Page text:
C-reactive Protein Concentration as a Risk Predictor of Mortality in Intensive Care Unit

A Multicenter, Prospective, Observational Study

Rong Qu; Linhui Hu; Yun Ling; Yating Hou; Heng Fang; Huidan Zhang; Silin Liang; Zhimei He; Miaoxian Fang; Jiaxin Li; Xu Li; Chunbo Chen

Disclosures

BMC Anesthesiol. 2020;20(292) 

In This Article

Abstract and Introduction

Abstract

Background: It is not clear whether there are valuable inflammatory markers for prognosis judgment in the intensive care unit (ICU). We therefore conducted a multicenter, prospective, observational study to evaluate the prognostic role of inflammatory markers.

Methods: The clinical and laboratory data of patients at admission, including C-reactive protein (CRP), were collected in four general ICUs from September 1, 2018, to August 1, 2019. Multivariate logistic regression was used to identify factors independently associated with nonsurvival. The area under the receiver operating characteristic curve (AUC-ROC), net reclassification improvement (NRI), and integrated discrimination improvement (IDI) were used to evaluate the effect size of different factors in predicting mortality during ICU stay. 3 -knots were used to assess whether alternative cut points for these biomarkers were more appropriate.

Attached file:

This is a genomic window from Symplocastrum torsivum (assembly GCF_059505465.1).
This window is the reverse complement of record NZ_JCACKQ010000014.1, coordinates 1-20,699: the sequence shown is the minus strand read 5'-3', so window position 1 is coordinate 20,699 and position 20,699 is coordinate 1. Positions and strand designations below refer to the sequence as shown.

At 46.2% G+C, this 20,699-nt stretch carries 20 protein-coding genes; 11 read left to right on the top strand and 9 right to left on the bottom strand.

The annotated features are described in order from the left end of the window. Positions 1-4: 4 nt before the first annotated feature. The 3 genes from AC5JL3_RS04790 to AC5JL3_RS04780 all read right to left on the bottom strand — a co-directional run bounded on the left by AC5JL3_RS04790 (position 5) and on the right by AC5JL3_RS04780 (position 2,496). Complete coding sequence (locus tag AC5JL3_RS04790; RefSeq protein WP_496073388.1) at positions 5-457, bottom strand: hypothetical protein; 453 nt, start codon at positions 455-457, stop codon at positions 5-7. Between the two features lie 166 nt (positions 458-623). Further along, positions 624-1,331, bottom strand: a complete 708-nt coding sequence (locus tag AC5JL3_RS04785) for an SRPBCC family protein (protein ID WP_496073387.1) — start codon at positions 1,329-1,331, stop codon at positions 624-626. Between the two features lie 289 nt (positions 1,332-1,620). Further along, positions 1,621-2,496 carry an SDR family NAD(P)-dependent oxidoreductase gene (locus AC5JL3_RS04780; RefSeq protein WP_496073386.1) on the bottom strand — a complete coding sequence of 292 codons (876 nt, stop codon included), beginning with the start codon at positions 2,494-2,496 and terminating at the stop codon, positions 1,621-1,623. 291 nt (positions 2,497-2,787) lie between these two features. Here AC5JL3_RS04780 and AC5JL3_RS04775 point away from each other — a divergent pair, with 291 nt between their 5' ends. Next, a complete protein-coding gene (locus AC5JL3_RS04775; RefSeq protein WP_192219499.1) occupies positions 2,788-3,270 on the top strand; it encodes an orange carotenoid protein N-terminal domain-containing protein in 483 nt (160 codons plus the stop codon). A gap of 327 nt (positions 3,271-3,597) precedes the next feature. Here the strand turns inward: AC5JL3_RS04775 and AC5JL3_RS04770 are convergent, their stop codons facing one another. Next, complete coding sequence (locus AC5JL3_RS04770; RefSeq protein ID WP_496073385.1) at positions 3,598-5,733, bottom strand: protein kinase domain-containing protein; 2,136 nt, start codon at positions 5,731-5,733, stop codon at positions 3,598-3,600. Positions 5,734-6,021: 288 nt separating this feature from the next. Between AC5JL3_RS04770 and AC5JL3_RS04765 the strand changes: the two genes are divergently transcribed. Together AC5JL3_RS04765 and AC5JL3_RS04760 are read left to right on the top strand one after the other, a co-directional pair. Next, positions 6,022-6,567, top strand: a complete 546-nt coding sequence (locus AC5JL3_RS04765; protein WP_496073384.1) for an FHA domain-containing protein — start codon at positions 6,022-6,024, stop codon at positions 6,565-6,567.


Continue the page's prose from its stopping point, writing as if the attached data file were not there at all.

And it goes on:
Results: A total of 813 patients were recruited, among whom 121 patients (14.88%) died during the ICU stay. The AUC-ROC values of PCT and CRP for discriminating ICU mortality were 0.696 (95% confidence interval [CI], 0.650–0.743) and 0.684 (95% CI, 0.633–0.735), respectively. In the multivariable analysis, only APACHE II score (odds ratio, 1.166; 95% CI, 1.129–1.203; P = 0.000) and CRP concentration > 62.8 mg/L (odds ratio, 2.145; 95% CI, 1.343–3.427; P = 0.001), were significantly associated with an increased risk of ICU mortality. Moreover, the combination of APACHE II score and CRP > 62.8 mg/L significantly improved risk reclassification over the APACHE II score alone, with NRI (0.556) and IDI (0.013). Restricted cubic spline analysis confirmed that CRP concentration > 62.8 mg/L was the optimal cut-off value for differentiating between surviving and nonsurviving patients.

Conclusion: CRP markedly improved risk reclassification for prognosis prediction.

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